# example of normal extension

Let $F=\mathbb{Q}(\sqrt{2})$. Then the extension $F/\mathbb{Q}$ is normal because $F$ is clearly the splitting field^{} of the polynomial^{} $f(x)={x}^{2}-2$. Furthermore $F/\mathbb{Q}$ is a Galois extension^{} with $\mathrm{Gal}(F/\mathbb{Q})\cong \mathbb{Z}/2\mathbb{Z}$.

Now, let ${2}^{1/4}$ denote the positive real fourth root of $2$ and define $K=F({2}^{1/4})$. Then the extension $K/F$ is normal because $K$ is the splitting field of $k(x)={x}^{2}-\sqrt{2}$, and as before $K/F$ is a Galois extension with $\mathrm{Gal}(K/F)\cong \mathbb{Z}/2\mathbb{Z}$.

However, the extension $K/\mathbb{Q}$ is neither normal nor Galois. Indeed, the polynomial $g(x)={x}^{4}-2$ has one root in $K$ (actually two), namely ${2}^{1/4}$, and yet $g(x)$ does not split in $K$ into linear factors.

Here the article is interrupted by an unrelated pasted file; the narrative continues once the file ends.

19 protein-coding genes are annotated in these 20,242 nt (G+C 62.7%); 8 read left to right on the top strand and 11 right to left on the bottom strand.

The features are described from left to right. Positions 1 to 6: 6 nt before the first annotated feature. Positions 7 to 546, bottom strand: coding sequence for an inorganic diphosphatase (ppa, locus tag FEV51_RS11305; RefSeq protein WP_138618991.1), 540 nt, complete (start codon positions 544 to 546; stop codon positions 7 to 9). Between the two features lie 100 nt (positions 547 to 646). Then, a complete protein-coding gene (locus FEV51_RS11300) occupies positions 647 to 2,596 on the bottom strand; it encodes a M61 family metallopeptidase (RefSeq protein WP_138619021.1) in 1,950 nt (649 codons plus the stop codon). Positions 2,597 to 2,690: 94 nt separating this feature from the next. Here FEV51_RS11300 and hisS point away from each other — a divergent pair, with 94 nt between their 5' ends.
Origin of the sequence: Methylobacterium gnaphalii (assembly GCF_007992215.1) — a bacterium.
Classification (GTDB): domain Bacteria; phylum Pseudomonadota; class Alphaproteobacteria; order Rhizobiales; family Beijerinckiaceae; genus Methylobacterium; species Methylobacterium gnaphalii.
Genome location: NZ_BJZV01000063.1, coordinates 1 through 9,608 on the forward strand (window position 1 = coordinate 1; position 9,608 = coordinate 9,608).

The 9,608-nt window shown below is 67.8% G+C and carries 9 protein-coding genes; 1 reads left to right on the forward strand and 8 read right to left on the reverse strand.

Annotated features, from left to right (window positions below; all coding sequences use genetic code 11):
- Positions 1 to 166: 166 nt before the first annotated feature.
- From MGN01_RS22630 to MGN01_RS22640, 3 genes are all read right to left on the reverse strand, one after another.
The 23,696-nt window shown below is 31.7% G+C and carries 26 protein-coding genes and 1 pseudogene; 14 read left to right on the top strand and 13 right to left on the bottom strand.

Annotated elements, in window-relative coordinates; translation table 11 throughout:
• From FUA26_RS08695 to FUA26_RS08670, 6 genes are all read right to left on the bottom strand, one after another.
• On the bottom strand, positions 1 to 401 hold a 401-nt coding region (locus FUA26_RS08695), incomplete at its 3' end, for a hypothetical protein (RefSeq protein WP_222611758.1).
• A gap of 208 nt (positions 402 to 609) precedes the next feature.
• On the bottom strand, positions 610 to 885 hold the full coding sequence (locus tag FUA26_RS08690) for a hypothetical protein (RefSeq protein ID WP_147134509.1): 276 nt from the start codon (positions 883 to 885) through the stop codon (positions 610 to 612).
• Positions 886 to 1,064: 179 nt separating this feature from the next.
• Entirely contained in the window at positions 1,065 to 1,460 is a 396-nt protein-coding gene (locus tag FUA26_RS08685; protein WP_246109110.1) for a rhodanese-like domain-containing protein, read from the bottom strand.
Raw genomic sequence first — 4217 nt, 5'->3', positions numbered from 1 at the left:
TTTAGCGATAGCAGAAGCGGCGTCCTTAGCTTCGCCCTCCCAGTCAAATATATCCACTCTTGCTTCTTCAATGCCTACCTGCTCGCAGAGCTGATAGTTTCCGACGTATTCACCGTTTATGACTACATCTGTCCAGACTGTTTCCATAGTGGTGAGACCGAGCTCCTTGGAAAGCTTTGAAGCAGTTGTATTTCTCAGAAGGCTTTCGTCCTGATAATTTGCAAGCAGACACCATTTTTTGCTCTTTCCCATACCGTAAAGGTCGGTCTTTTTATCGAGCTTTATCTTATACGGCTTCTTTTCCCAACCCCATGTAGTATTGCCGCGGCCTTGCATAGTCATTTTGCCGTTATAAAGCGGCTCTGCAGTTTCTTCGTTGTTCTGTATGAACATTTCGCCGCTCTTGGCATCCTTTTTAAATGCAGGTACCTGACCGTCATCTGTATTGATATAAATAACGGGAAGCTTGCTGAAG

$$g(x)={x}^{4}-2=({x}^{2}-\sqrt{2})\cdot ({x}^{2}+\sqrt{2})=(x-{2}^{1/4})\cdot (x+{2}^{1/4})\cdot ({x}^{2}+\sqrt{2})$$ |

The Galois closure of $K$ over $\mathbb{Q}$ is $L=\mathbb{Q}({2}^{1/4},i)$.

Title | example of normal extension^{} |
---|---|

Canonical name | ExampleOfNormalExtension |

Date of creation | 2013-03-22 14:30:46 |

Last modified on | 2013-03-22 14:30:46 |

Owner | alozano (2414) |

Last modified by | alozano (2414) |

Numerical id | 4 |

Author | alozano (2414) |

Entry type | Example |

Classification | msc 12F10 |

Related topic | GaloisExtension |

Related topic | CompositumOfAGaloisExtensionAndAnotherExtensionIsGalois |

Related topic | NormalIsNotTransitive |

Related topic | GaloisIsNotTransitive |